Is There a COVID-19 Meat Shortage?

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There is a lot of misleading information floating around about livestock systems and a “meat shortage”. There are a few things that consumers should understand before spreading misinformation and feeding into the unknown and fear caused by the current COVID-19 pandemic.

First, there is currently no shortage of meat. The United States is self-sufficient when it comes to providing fresh protein for the nation as a whole and we are not producing less animals now due to the coronavirus. COVID-19 is, however, causing difficulties and disruptions in our meat supply chain.

The main issue is having an alternate place to send market-ready animals when there is an outbreak of COVID-19 in a processing plant, and they have to shut down. This has been the case with the Smithfield Foods processing plant in South Dakota. It is a matter of trying to reroute animals to plants that are still operational, while still abiding by the strict regulations and biosecurity measures (keeping animals and humans safe and not spreading disease) and not overloading other processing plants that are still operational.

With schools and dining rooms closed at restaurants, there is plenty of product that would normally be going to these facilities, but they’re having to be rerouted to grocery stores, which can take some time. It is a balancing act that the food chain supply companies are doing their best to work out.

What does all this mean for the farmers? Farming is not an easy way of life. It requires dedication, hard work and loyalty to the land and livestock. Farmers are now having to hold animals on their farms longer, which means spending more money on feed, housing and labor for animals that should already have been transported to processing plants. Farmers can’t receive new animals on the farm until the finished (ready for processing) animals have been transported off the farm, and this is causing a backup in the animal agriculture production system. Again, this backup does not mean there is a currently a meat shortage; it just means that fresh protein is taking longer than normal to get to your local grocery stores.

That said, there could be a shortage of meat in the next few weeks – 18 months – due to many variables including processing plants having to take more time to sanitize and disinfect and spread workers further apart to maintain social distancing standards, as well as trying to get fresh meat distributed to retail outlets. That doesn’t mean you should go to the grocery store and purchase more meat than your family needs, but it is suggested that you purchase quantities of meat your family will consume on a regular basis when you can find it readily available at your grocery store. Families can also purchase meat and freeze it for future use.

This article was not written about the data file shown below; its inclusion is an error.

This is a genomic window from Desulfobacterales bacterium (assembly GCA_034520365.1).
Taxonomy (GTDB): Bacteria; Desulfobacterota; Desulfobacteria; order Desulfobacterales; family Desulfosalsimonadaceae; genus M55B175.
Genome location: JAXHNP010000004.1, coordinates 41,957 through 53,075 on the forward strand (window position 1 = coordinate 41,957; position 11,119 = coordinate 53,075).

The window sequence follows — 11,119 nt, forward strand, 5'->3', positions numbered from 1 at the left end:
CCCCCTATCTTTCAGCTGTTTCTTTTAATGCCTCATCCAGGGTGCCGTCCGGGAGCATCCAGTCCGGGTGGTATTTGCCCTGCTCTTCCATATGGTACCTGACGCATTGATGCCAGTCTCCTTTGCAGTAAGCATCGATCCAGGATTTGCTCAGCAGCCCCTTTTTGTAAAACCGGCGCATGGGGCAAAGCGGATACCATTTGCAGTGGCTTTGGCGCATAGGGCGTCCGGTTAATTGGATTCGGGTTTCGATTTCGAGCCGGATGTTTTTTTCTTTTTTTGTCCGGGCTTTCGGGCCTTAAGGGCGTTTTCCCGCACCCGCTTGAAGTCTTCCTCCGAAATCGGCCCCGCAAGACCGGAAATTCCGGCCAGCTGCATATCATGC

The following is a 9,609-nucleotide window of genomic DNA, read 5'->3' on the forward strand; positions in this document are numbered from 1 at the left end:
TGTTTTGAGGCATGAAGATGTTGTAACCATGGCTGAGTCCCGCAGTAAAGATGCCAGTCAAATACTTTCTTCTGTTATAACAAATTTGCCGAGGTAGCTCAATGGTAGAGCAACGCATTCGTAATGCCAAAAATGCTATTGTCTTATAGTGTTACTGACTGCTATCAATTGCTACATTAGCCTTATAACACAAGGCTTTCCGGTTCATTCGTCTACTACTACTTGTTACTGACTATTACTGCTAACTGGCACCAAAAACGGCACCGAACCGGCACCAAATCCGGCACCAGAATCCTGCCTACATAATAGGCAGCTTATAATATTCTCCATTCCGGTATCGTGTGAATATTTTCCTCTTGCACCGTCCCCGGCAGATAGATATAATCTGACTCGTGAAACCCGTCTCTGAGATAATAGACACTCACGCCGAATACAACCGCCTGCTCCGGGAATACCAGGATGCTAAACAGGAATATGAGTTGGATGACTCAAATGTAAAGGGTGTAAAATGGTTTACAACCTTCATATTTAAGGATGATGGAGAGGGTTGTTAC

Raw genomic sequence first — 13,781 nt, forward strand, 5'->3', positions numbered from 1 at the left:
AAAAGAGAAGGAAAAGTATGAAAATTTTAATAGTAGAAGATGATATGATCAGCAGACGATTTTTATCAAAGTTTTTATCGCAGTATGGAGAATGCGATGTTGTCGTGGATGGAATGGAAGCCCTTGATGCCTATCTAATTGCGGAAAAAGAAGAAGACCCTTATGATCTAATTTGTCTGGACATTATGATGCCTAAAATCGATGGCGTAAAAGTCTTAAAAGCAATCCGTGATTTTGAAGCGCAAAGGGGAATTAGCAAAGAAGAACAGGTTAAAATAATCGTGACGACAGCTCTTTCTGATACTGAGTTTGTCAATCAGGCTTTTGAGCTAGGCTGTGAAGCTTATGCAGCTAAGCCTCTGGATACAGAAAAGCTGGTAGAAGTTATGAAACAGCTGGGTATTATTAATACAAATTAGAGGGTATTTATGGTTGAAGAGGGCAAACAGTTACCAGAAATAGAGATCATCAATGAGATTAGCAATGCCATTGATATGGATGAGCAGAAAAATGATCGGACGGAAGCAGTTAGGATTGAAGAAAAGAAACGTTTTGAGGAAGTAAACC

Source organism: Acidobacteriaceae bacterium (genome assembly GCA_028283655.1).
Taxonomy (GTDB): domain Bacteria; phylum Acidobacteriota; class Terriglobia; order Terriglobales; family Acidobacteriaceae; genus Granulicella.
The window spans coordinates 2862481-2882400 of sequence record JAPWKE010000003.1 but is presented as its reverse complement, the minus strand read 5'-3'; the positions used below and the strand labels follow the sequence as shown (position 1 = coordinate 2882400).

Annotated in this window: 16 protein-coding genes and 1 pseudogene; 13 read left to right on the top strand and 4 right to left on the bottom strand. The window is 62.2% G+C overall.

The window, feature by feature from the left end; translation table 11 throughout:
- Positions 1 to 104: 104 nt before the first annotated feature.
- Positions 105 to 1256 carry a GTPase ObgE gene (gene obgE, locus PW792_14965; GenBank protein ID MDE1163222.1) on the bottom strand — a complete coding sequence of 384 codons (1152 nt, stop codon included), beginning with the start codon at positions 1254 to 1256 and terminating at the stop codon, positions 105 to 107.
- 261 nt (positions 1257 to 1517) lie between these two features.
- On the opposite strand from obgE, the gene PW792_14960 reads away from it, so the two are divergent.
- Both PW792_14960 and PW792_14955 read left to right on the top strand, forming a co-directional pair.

Things that you can do to help animal ag production systems with the current COVID-19 situation are buying only what your family needs, spreading factual information, and supporting agriculture at every opportunity (for example, local strawberry farms have an excellent crop this year). Farmers are doing their best to continue supplying American families with fresh, safe, and quality products. You should also be aware there is no threat of contracting COVID-19 from eating meat. Here is some information on proper food handling and safety:

It is not recommended to wash poultry before cooking it. Research from the U.K. Food Standards Agency shows that bacteria from chicken can travel up to three feet from where it was washed. This means when you wash raw poultry, you’re more prone to spread germs rather than eliminate them. The safest way to remove bacteria is by cooking the chicken to the correct temperature, which is 165° Fahrenheit.

Buying meat in bulk and freezing in meal sized portions is a great way to save money and meal plan. If using a freezer bag, make sure to get as much air out as possible. From a food safety standpoint, meats can be cooked frozen or thawed. In preparation for mealtime, pull meat from the freezer and set in the refrigerator for one to two days before cooking. Or thaw your meat under cool running water. Be sure to cook meat to the proper temperature before consumption.

At this time the CDC and the USDA are not aware of any reports that COVID-19 can be transmitted by food or food packaging. The virus needs a living host to grow in and cannot grow in food. There are no significant findings regarding the spread of the virus on produce or packaging. It is recommended to wash produce with cool water before consumption. Do not use disinfectants, cleaning wipes, or soap on produce. Following proper hygiene practices such as: washing hands and surfaces, separating raw meat from other foods, cooking to the right temperature, and promptly refrigerating foods is as important as always.

When shopping for food, use hand sanitizer and cart wipes, shop alone, go with a plan, maintain social distancing, and only touch what you will buy. Handling of food packaging and produce can be followed with handwashing and/or using hand sanitizer.

Discover more information on COVID-19 food safety resources. If you have any food safety questions, feel free to contact Sarah Ware at Sarah_Ware@ncsu.edu. If you have any questions on livestock or poultry and the current meat supply, please contact Katie Carter at Katie_Carter@ncsu.edu or Margaret Ross at Margaret_Ross@ncsu.edu.

Written in collaboration by:
Katie Carter – Livestock Agent for Jones, Craven and Pamlico Counties
Margaret Ross – Extension Area Specialized Agent for Poultry (Eastern Region)
Sarah Ware – Extension Family and Consumer Sciences Agent for Jones and Onslow Counties